Becoming a regular contributor to the Irish newspapers on related matters, Lennon took a leading role in publicising the dismissal of John McGahern (qv) from his teaching position. He argued in the columns of the Irish Times that sexual repression had profoundly damaged the Irish psyche, that extramarital sexual exploration should be treated as a purely private matter, and that the education system should be secularised. His writings were strongly influenced in style and tone by those of O'Faolain (who intervened in these controversies on Lennon's side) and in their central argument that an Irish revolution intended to establish republican social and intellectual equality had been usurped by elites who presented themselves as unchallengeable, God-given authorities and who, by promoting an unreal, idealised image of the country, had blocked the discussion of grievous social problems.
Lennon thought that his own generation, brought up in wartime isolation and provincialism, had been even more conformist than their predecessors, but that the impact of the second Vatican council and of the economic and cultural opening-up that Ireland was experiencing meant that the new generation would no longer tolerate such 'ignorant repression'. In the course of these controversies, he established contact with some TCD students and with Liam Ó Briain (qv), who as a member of the censorship appeals board had upheld the ban on McGahern's novel The dark (1965), but whom Lennon recognised as open to dialogue and refreshingly unpredictable in his views.
Out of these debates emerged the achievement for which Lennon is chiefly remembered: the documentary film Rocky road to Dublin (1968), which he scripted and directed. Although Lennon had followed his hero O'Faolain in contributing short stories to the New Yorker, Atlantic Monthly and Texas Quarterly, his creative ambitions increasingly centred on the cinema. One of the central themes of 1960s French culture was the development of the French nouvelle vague (new wave) cinema, less studio-bound and more populist and technically innovative than its predecessors; Lennon had interviewed many of its leading figures, and listed among the damaging effects of Irish censorship that 'it also strangled at birth a possible [Irish] film industry, since, finicky about “sex”, we sacrificed the vast majority of films which could have demonstrated to us how the cinema can be a valuable medium for reflecting the life of our times' (Ir. Times, 31 October 1966). Lennon's ability to make Rocky road to Dublin (with financing from an Irish-American businessman) centred on his recruitment of the cinematographer Raoul Coutard (1924–2016), who had worked with the major new wave directors.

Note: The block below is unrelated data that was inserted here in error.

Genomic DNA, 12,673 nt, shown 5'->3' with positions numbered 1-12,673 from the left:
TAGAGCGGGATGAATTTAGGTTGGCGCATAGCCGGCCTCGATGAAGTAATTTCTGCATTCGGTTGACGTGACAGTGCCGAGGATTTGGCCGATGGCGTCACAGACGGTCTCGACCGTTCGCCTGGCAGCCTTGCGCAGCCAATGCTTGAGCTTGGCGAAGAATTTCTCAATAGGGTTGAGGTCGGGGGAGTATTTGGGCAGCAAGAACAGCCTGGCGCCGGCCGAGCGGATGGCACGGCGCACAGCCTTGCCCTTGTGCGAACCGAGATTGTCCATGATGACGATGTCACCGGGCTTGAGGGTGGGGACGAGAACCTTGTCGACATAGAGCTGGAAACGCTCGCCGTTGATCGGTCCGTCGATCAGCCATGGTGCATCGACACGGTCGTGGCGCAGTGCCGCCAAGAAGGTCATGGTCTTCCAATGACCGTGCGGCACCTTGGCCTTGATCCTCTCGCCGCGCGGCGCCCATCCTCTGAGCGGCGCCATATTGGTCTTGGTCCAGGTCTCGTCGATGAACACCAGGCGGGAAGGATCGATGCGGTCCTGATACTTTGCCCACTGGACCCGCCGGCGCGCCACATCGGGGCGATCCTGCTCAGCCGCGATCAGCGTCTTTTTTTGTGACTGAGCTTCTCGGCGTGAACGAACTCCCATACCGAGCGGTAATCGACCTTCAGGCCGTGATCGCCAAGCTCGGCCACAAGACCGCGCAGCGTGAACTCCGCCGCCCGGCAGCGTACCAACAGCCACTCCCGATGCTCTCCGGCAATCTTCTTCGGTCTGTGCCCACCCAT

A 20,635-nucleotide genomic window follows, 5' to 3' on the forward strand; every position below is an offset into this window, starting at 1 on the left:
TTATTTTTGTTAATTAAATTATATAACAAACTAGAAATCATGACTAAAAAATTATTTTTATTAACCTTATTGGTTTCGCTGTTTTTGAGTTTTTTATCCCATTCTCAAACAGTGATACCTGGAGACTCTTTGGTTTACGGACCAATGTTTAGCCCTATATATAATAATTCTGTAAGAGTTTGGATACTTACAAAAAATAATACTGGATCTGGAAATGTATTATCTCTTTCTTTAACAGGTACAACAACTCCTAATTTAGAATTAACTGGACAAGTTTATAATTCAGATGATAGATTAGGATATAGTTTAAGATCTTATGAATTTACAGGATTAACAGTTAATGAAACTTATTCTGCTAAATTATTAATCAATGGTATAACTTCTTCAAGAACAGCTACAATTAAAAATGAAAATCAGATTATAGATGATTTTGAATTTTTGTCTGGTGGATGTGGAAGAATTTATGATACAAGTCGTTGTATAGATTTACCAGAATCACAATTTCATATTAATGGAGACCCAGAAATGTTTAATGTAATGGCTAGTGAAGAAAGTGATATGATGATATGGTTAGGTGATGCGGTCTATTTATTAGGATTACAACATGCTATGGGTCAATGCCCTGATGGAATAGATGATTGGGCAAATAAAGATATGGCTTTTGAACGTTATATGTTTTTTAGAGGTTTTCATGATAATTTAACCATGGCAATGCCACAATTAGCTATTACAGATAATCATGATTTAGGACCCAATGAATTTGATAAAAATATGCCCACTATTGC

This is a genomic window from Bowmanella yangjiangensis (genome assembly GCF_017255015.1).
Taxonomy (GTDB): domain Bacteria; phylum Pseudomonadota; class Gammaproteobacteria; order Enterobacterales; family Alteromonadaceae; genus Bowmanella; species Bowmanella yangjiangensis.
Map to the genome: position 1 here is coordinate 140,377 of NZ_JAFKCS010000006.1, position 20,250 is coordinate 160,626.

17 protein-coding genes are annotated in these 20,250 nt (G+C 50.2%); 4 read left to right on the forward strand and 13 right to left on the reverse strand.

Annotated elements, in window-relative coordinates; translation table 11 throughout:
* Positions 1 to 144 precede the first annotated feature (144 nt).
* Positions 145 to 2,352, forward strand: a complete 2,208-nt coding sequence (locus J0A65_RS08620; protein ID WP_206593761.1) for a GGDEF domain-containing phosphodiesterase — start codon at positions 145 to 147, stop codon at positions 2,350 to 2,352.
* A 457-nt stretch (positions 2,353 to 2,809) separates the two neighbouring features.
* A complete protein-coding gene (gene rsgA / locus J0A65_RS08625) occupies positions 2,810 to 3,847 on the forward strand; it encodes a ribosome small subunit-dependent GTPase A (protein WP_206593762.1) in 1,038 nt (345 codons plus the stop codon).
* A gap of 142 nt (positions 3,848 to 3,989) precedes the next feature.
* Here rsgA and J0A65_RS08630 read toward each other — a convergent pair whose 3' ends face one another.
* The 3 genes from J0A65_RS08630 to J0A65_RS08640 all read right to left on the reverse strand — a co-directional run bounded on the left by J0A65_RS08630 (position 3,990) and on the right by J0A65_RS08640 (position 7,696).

The film, shot in black and white (mostly for technical reasons, but reinforcing the portrayal of a monochrome society), combines the genres of cinéma-vérité (social realism) and cinéma-stylo (film as personal statement by the director). It features interviews with a variety of individuals. Some, including O'Faolain and a group of Trinity students, discourse on the shortcomings of Irish society (as does Lennon's sardonic voiceover). Others, including a GAA official who defends the ban on 'foreign games', and a group of confirmation students at Synge Street who try to explain catechism formulae that they clearly do not understand, unconsciously illustrate these shortcomings. Particularly noteworthy in this respect is Fr Michael Cleary (qv) – supplied by the Dublin archdiocese as exemplifying the 'go-ahead' younger clergy – whose intrusive showmanship was noted disapprovingly even by contemporary critics, and whose unconscious role in the film was later described by Lennon: 'Fr Cleary gave a perfect illustration of how Ireland's KGB – the clergy – operated. They were your father, your brother, your non-drinking drinking pal; they would sing “The Chattanooga shoe shine boy” for you if you were dying in hospital. They were there to remind you, in the friendliest way, of your inherent tendency to evil and extol the virtues of celibacy' (Guardian, 11 October 2004). Interviews were interspersed with scenes of a younger generation at play in the streets, at dances, and in pubs, their life spirit symbolised by the folk music of the Dubliners.